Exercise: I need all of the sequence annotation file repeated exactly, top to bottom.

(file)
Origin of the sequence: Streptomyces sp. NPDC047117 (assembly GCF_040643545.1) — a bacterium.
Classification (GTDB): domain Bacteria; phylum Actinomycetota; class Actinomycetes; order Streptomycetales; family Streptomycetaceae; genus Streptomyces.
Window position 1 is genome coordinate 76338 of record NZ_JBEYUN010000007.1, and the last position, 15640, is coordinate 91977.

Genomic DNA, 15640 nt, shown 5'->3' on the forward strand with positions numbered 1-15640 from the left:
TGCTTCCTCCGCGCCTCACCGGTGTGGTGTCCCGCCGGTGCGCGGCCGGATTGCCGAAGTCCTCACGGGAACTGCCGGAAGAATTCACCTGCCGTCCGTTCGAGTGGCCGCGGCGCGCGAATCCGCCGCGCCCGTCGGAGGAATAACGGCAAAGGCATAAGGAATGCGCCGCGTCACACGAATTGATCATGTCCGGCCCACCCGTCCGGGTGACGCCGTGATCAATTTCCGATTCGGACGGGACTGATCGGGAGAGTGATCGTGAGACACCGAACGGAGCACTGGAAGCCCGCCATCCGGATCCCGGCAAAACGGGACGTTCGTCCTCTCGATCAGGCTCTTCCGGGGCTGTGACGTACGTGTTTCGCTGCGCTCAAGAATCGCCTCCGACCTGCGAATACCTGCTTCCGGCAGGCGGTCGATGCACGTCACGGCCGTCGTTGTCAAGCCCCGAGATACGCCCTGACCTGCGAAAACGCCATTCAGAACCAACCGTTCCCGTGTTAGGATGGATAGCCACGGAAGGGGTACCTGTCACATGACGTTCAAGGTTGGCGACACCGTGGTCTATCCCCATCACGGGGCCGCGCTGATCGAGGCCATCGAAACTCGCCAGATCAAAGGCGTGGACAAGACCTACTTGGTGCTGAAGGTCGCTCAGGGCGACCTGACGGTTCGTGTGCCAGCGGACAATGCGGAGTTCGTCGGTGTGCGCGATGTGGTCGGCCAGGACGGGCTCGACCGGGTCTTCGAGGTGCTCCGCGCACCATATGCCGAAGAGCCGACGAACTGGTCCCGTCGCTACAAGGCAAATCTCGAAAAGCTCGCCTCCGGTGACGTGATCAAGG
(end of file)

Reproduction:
Origin of the sequence: Streptomyces sp. NPDC047117 (assembly GCF_040643545.1) — a bacterium.
Classification (GTDB): domain Bacteria; phylum Actinomycetota; class Actinomycetes; order Streptomycetales; family Streptomycetaceae; genus Streptomyces.
Window position 1 is genome coordinate 76338 of record NZ_JBEYUN010000007.1, and the last position, 15640, is coordinate 91977.

Genomic DNA, 15640 nt, shown 5'->3' on the forward strand with positions numbered 1-15640 from the left:
TGCTTCCTCCGCGCCTCACCGGTGTGGTGTCCCGCCGGTGCGCGGCCGGATTGCCGAAGTCCTCACGGGAACTGCCGGAAGAATTCACCTGCCGTCCGTTCGAGTGGCCGCGGCGCGCGAATCCGCCGCGCCCGTCGGAGGAATAACGGCAAAGGCATAAGGAATGCGCCGCGTCACACGAATTGATCATGTCCGGCCCACCCGTCCGGGTGACGCCGTGATCAATTTCCGATTCGGACGGGACTGATCGGGAGAGTGATCGTGAGACACCGAACGGAGCACTGGAAGCCCGCCATCCGGATCCCGGCAAAACGGGACGTTCGTCCTCTCGATCAGGCTCTTCCGGGGCTGTGACGTACGTGTTTCGCTGCGCTCAAGAATCGCCTCCGACCTGCGAATACCTGCTTCCGGCAGGCGGTCGATGCACGTCACGGCCGTCGTTGTCAAGCCCCGAGATACGCCCTGACCTGCGAAAACGCCATTCAGAACCAACCGTTCCCGTGTTAGGATGGATAGCCACGGAAGGGGTACCTGTCACATGACGTTCAAGGTTGGCGACACCGTGGTCTATCCCCATCACGGGGCCGCGCTGATCGAGGCCATCGAAACTCGCCAGATCAAAGGCGTGGACAAGACCTACTTGGTGCTGAAGGTCGCTCAGGGCGACCTGACGGTTCGTGTGCCAGCGGACAATGCGGAGTTCGTCGGTGTGCGCGATGTGGTCGGCCAGGACGGGCTCGACCGGGTCTTCGAGGTGCTCCGCGCACCATATGCCGAAGAGCCGACGAACTGGTCCCGTCGCTACAAGGCAAATCTCGAAAAGCTCGCCTCCGGTGACGTGATCAAGG